Retirement & death

Burge was awarded life membership of the New South Wales Rugby League in 1934.[8]

On 5 July 1958, after watching a Newtown versus North Sydney match at Henson Park, Burge died suddenly after suffering a heart attack, 41 days short of his 64th birthday. A large funeral was held on 8 July at the Heads/Middleton reference quotes his colleague and former University rival Dick O'Brien who said on Burge's death in 1958: "May I say, as Anthony did of Caesar: his life was gentle, the elements so mixed in him that nature might stand up and say to all the world "This was a man" '.[9] Woronora Crematorium where he was cremated. He was survived by his wife Millie.[10] Revered Sun Herald sports journalist, Tom Goodwin said of Burge : "I believe Frank Burge was the greatest forward the game has ever produced. Indeed, he may have been the greatest league player ever." [11]


In 2004 he was admitted into the Australian Rugby League Hall of Fame.[12]

In February 2008, Burge was named in the list of Australia's 100 Greatest Players (1908-2007) which was commissioned by the NRL and ARL to celebrate the code's centenary year in Australia.[13][14] Burge went on to be named as an interchange player in Australian rugby league's Team of the Century. Announced on 17 April 2008, the team is the panel's majority choice for each of the thirteen starting positions and four interchange players.[15][16]

In 2008 New South Wales announced their rugby league team of the century, naming Burge at prop.[17]

Joining fellow pre-WWII greats Dave Brown and Dally Messenger, Burge was inducted as a Rugby League Immortal in 2018, along with recent greats Norm Provan and Mal Meninga.[18][19]

See also


  1. ^ NRL Stats Archived 28 July 2008 at the Wayback Machine
  2. ^ RLP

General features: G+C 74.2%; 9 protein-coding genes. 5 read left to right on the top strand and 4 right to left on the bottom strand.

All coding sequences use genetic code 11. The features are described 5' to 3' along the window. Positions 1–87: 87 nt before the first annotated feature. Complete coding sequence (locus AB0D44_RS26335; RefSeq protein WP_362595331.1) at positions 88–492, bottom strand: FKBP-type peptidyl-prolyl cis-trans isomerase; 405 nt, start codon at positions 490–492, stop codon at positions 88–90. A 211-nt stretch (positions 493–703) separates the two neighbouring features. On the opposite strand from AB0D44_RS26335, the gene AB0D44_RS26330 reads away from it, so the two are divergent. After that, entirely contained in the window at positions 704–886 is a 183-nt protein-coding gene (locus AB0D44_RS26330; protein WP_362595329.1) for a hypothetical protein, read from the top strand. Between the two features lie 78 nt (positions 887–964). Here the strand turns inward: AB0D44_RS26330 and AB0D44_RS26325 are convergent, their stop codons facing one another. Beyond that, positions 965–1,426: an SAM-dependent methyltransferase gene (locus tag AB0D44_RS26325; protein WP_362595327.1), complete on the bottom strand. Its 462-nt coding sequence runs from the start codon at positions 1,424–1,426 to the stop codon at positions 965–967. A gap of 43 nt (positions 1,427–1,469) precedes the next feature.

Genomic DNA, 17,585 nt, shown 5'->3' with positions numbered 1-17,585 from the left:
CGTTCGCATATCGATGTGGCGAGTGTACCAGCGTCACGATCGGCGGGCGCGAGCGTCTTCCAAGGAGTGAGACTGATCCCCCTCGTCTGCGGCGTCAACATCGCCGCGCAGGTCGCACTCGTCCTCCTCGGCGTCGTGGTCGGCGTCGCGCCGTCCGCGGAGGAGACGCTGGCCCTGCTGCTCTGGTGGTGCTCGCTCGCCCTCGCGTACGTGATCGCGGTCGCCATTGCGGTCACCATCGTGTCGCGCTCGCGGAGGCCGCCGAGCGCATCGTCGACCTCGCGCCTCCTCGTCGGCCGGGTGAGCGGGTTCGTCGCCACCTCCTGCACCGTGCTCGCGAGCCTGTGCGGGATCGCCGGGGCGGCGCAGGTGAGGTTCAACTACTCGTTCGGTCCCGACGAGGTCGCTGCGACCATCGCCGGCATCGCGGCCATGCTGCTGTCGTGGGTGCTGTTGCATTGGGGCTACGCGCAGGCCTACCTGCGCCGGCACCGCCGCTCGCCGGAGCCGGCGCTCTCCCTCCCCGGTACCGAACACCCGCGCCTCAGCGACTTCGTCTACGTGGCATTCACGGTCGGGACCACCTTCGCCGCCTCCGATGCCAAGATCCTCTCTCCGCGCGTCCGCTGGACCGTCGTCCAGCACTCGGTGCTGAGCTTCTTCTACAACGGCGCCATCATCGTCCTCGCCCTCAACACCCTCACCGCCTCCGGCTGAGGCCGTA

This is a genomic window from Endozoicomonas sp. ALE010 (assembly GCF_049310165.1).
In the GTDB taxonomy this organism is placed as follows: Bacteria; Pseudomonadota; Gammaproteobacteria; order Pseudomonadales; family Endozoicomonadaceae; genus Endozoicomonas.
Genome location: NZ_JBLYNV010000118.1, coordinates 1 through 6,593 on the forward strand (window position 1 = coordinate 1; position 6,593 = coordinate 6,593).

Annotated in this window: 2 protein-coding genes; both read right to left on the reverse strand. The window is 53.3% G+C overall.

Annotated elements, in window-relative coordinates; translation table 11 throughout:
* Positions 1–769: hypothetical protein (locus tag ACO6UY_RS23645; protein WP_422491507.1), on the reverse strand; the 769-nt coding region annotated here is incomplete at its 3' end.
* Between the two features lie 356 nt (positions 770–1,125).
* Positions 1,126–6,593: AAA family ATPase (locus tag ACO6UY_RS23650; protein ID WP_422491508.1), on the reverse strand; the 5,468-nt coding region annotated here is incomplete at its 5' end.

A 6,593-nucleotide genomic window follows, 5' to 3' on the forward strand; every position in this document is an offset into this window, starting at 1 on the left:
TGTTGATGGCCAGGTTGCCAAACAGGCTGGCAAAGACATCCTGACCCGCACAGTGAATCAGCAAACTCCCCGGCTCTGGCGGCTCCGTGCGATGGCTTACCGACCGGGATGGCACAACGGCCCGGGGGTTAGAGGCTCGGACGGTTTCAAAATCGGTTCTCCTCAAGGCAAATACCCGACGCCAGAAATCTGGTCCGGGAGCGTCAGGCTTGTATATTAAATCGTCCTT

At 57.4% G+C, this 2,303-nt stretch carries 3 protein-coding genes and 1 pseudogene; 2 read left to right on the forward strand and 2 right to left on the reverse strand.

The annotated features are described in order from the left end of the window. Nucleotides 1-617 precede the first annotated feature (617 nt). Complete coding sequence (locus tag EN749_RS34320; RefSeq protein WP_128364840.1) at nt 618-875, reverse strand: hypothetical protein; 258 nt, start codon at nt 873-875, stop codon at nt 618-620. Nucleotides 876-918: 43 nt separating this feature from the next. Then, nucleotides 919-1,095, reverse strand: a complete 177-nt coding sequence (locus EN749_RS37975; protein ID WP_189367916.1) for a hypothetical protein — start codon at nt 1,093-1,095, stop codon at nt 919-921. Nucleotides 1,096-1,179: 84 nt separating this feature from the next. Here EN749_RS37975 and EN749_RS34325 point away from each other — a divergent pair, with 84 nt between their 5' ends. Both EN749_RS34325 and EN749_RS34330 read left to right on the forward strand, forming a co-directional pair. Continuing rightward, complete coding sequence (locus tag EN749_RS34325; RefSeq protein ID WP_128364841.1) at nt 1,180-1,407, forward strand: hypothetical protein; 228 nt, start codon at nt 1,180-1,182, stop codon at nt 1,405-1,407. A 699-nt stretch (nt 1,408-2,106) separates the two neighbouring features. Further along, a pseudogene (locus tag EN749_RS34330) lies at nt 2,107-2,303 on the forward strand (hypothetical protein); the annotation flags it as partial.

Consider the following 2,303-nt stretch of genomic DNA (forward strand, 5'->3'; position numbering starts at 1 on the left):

3. ^ Yesterday's Hero
  4. ^ Century's Top 100 Players Archived 25 February 2008 at the Wayback Machine
  5. ^ Middleton, David (30 September 2013). "Ten of the most dominant seasons in rugby league history from historian David Middleton". The Daily Telegraph. Retrieved 2014.
  6. ^ ARL Annual Report 2005, page 52
  7. ^ "Frank Burge Immortal".
  8. ^ Referee, Sydney. 13/12/1934: Greatest Rugby Forward (page 14)
  9. ^ A Centenary of Rugby League p110
  10. ^ Sydney Morning Herald: Death/Funeral Notices. 08/07/1958 (page 20)
  11. ^ The Sun Herald, Sydney. "Greatest Forward" 06/07/1958 (page 63)
  12. ^ Australian Rugby League Hall of Fame Archived 18 May 2008 at the Wayback Machine
  13. ^ "Centenary of Rugby League - The Players". NRL & ARL. 23 February 2008. Archived from the original on 26 February 2008. Retrieved 2008.
  14. ^ Peter Cassidy (23 February 2008). "Controversy reigns as NRL releases top 100 players". Macquarie National News. Archived from the original on 25 February 2008. Retrieved 2008.
  15. ^ Todd Balym (17 April 2008). "Johns, Meninga among Immortals". Fox Sports Australia. Archived from the original on 7 September 2012. Retrieved 2008.
  16. ^ "Team of the Century Announced". NRL & ARL. 17 April 2008. Archived from the original on 31 May 2010. Retrieved 2008.
  17. ^ ARL (2008). "Australian Rugby Football League 2008 Annual Report" (PDF). Australian Rugby Football League Limited. p. 30. Archived from the original (pdf) on 17 March 2012. Retrieved 2009.
  18. ^ Newton, Alicia (1 August 2018). "Messenger, Brown, Burge, Provan, Meninga announced as Immortals". National Rugby League. Retrieved 2018.
  19. ^ "Five rugby league greats named as Immortals, including three pre-WWII players". ABC News. 1 August 2018. Retrieved 2018.


  • Andrews, Malcolm (2006) The ABC of Rugby League, Austn Broadcasting Corpn, Sydney
  • Whiticker, Alan (2004) Captaining the Kangaroos, New Holland, Sydney
  • Whiticker, Alan & Hudson, Glen (2006) The Encyclopedia of Rugby League Players, Gavin Allen Publishing, Sydney
  • Whiticker, Alan & Collis, Ian (2006) The History of Rugby League Clubs, New Holland, Sydney
  • Heads, Ian & Middleton, David (2008) A Centenary of Rugby League, MacMillan, Sydney.
  • Howell, Max (2005) Born to Lead: Wallaby Test Captains, Celebrity Books, Auckland, NZ.

External links

  This article uses material from the Wikipedia page available here. It is released under the Creative Commons Attribution-Share-Alike License 3.0.